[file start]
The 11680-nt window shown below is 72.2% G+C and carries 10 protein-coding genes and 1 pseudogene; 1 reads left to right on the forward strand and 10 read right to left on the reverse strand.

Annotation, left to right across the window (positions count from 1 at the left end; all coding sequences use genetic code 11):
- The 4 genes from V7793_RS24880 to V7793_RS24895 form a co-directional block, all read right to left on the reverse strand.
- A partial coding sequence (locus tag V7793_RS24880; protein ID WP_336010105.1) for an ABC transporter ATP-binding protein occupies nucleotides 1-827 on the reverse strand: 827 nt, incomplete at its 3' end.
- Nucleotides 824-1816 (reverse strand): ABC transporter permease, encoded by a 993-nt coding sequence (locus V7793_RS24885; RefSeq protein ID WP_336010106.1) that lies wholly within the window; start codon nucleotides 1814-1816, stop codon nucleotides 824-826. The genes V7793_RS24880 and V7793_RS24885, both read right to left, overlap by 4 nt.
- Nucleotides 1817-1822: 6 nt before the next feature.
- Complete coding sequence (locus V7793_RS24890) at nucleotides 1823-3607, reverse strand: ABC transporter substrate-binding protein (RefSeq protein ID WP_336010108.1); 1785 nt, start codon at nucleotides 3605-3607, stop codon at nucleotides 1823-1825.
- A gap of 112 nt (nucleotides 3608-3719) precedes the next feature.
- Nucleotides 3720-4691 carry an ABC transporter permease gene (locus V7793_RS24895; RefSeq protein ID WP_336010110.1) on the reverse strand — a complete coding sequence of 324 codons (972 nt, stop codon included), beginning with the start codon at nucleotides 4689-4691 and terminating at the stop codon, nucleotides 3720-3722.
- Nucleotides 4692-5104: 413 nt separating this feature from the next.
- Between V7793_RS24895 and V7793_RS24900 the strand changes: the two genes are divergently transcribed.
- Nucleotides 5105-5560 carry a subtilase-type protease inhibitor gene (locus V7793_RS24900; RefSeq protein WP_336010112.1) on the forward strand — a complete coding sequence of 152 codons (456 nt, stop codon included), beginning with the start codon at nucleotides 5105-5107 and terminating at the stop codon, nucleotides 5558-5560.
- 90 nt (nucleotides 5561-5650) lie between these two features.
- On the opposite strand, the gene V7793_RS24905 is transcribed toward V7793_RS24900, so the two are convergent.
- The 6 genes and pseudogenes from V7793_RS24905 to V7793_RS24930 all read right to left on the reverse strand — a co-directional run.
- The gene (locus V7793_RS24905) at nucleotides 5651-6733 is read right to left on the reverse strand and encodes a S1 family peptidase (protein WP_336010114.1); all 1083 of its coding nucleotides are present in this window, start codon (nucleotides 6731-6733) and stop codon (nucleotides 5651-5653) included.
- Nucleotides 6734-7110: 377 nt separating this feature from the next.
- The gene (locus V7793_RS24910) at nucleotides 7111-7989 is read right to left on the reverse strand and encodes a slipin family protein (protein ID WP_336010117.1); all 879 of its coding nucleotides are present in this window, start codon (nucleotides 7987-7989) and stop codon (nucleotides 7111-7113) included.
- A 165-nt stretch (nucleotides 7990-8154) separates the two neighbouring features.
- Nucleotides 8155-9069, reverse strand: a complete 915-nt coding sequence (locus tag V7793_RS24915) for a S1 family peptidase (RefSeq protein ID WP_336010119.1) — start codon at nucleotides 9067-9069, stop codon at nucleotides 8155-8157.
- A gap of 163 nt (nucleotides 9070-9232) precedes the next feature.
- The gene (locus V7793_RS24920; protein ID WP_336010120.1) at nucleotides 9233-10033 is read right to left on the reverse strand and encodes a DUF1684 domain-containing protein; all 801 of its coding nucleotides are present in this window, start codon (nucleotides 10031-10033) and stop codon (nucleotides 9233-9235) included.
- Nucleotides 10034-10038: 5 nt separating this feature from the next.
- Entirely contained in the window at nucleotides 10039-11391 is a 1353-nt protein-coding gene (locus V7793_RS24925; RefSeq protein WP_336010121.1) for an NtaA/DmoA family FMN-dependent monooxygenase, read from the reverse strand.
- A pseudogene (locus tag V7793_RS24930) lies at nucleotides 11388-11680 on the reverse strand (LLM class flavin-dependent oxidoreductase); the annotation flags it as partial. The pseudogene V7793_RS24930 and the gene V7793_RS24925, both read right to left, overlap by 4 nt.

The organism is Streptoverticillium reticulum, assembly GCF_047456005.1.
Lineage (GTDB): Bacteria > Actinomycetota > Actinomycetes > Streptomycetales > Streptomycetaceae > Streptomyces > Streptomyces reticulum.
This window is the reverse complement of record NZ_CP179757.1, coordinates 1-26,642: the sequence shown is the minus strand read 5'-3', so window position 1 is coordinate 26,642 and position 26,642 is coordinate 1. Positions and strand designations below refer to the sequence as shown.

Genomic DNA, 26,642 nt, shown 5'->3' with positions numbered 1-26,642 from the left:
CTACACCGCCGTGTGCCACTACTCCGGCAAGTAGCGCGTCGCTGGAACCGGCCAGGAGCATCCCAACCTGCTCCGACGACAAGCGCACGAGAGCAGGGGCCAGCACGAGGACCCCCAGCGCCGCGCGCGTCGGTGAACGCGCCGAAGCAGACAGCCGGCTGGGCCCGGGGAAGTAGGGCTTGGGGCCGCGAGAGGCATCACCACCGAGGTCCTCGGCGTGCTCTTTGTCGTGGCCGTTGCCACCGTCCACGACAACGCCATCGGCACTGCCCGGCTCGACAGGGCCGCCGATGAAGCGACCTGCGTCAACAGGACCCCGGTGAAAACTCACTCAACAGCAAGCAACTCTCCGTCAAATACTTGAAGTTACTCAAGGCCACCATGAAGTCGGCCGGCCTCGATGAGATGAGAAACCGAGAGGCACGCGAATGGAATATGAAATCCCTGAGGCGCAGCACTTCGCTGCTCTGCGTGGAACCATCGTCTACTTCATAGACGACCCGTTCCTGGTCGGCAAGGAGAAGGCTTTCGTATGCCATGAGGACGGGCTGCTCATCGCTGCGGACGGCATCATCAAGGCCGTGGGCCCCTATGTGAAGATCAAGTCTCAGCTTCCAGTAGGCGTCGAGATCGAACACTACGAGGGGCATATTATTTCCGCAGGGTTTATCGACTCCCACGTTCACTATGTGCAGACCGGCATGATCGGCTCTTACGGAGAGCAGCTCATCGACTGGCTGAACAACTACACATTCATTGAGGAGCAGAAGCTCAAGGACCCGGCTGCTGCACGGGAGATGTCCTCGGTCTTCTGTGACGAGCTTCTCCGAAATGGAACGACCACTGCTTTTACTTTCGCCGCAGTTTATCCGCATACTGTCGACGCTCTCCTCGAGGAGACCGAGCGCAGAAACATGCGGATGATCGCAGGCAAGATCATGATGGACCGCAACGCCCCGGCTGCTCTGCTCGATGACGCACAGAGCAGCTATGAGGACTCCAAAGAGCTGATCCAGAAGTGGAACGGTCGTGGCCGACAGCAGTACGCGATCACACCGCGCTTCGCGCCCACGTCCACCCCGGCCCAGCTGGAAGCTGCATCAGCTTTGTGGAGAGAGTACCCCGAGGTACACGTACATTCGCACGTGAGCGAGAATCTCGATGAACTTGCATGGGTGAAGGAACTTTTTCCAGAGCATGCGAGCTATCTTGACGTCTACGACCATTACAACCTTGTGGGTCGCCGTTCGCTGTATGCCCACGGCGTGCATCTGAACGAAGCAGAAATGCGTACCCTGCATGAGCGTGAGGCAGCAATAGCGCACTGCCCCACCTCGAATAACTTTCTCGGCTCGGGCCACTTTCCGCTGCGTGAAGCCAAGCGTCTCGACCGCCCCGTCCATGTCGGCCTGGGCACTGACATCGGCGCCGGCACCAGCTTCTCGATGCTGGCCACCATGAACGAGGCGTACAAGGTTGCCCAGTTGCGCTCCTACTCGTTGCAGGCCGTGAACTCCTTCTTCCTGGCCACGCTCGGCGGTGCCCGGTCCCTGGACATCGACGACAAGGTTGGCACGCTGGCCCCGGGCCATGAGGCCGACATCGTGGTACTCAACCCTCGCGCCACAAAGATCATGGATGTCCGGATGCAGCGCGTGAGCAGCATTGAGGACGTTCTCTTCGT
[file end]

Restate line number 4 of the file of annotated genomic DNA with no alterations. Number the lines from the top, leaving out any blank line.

- A partial coding sequence (locus tag V7793_RS24880; protein ID WP_336010105.1) for an ABC transporter ATP-binding protein occupies nucleotides 1-827 on the reverse strand: 827 nt, incomplete at its 3' end.